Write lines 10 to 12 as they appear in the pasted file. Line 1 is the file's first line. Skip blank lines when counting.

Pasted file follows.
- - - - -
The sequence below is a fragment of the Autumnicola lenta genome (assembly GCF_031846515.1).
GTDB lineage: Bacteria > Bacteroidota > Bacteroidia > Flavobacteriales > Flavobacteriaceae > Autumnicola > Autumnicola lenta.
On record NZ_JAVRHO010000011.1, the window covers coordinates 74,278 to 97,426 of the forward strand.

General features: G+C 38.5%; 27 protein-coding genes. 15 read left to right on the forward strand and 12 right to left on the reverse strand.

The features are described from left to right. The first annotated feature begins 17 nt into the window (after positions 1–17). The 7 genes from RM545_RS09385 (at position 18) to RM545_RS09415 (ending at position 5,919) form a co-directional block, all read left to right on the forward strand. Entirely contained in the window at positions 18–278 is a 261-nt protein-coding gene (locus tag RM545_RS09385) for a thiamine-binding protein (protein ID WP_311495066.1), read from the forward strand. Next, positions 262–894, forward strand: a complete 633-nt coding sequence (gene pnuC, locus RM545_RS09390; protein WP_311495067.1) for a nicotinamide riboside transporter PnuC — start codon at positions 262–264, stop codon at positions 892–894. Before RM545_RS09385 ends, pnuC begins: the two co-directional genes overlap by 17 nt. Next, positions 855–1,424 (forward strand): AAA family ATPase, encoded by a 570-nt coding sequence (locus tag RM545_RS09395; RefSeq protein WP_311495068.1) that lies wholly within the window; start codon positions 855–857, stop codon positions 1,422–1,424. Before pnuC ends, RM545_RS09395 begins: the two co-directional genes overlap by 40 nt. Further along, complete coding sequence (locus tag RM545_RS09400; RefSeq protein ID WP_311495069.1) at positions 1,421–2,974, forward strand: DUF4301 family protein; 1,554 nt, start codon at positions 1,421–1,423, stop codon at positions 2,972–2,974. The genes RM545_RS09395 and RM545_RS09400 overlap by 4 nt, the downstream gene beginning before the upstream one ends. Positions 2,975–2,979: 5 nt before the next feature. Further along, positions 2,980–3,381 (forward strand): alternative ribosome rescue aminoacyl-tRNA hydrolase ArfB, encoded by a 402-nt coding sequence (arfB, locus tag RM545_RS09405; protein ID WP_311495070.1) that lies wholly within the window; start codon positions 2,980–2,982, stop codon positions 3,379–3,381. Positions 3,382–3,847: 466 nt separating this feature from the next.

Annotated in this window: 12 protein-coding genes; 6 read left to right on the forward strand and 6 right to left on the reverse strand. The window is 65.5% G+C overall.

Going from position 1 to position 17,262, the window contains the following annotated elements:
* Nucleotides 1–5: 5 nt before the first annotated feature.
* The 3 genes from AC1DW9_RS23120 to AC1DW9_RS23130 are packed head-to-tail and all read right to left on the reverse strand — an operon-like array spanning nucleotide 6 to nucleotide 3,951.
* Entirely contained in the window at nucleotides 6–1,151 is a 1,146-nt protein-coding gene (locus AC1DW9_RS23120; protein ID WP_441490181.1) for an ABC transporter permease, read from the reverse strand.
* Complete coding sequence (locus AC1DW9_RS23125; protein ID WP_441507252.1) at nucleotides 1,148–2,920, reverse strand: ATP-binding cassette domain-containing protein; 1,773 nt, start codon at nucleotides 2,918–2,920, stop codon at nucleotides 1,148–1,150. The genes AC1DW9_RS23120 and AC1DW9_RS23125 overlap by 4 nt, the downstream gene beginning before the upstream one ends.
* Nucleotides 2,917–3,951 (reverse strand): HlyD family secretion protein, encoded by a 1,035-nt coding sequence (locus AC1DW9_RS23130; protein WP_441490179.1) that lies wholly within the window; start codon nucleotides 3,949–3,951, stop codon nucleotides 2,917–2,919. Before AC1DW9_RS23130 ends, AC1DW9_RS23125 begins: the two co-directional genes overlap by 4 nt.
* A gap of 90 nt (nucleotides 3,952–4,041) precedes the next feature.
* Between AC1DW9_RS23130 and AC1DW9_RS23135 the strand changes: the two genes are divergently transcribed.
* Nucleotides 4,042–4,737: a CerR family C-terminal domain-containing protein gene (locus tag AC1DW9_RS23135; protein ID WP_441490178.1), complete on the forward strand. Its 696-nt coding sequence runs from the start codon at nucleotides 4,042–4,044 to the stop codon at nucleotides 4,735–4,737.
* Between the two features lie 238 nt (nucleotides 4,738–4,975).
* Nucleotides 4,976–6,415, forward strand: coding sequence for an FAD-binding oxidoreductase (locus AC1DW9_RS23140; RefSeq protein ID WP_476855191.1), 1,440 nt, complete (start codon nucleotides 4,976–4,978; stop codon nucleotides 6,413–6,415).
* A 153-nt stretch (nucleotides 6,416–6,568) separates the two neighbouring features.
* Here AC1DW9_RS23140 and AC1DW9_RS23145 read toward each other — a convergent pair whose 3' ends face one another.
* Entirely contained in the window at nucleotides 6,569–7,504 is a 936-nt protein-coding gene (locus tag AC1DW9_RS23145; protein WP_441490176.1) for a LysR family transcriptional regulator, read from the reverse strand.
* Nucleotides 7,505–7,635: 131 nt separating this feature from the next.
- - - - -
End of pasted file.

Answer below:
* Entirely contained in the window at nucleotides 6–1,151 is a 1,146-nt protein-coding gene (locus AC1DW9_RS23120; protein ID WP_441490181.1) for an ABC transporter permease, read from the reverse strand.
* Complete coding sequence (locus AC1DW9_RS23125; protein ID WP_441507252.1) at nucleotides 1,148–2,920, reverse strand: ATP-binding cassette domain-containing protein; 1,773 nt, start codon at nucleotides 2,918–2,920, stop codon at nucleotides 1,148–1,150. The genes AC1DW9_RS23120 and AC1DW9_RS23125 overlap by 4 nt, the downstream gene beginning before the upstream one ends.
* Nucleotides 2,917–3,951 (reverse strand): HlyD family secretion protein, encoded by a 1,035-nt coding sequence (locus AC1DW9_RS23130; protein WP_441490179.1) that lies wholly within the window; start codon nucleotides 3,949–3,951, stop codon nucleotides 2,917–2,919. Before AC1DW9_RS23130 ends, AC1DW9_RS23125 begins: the two co-directional genes overlap by 4 nt.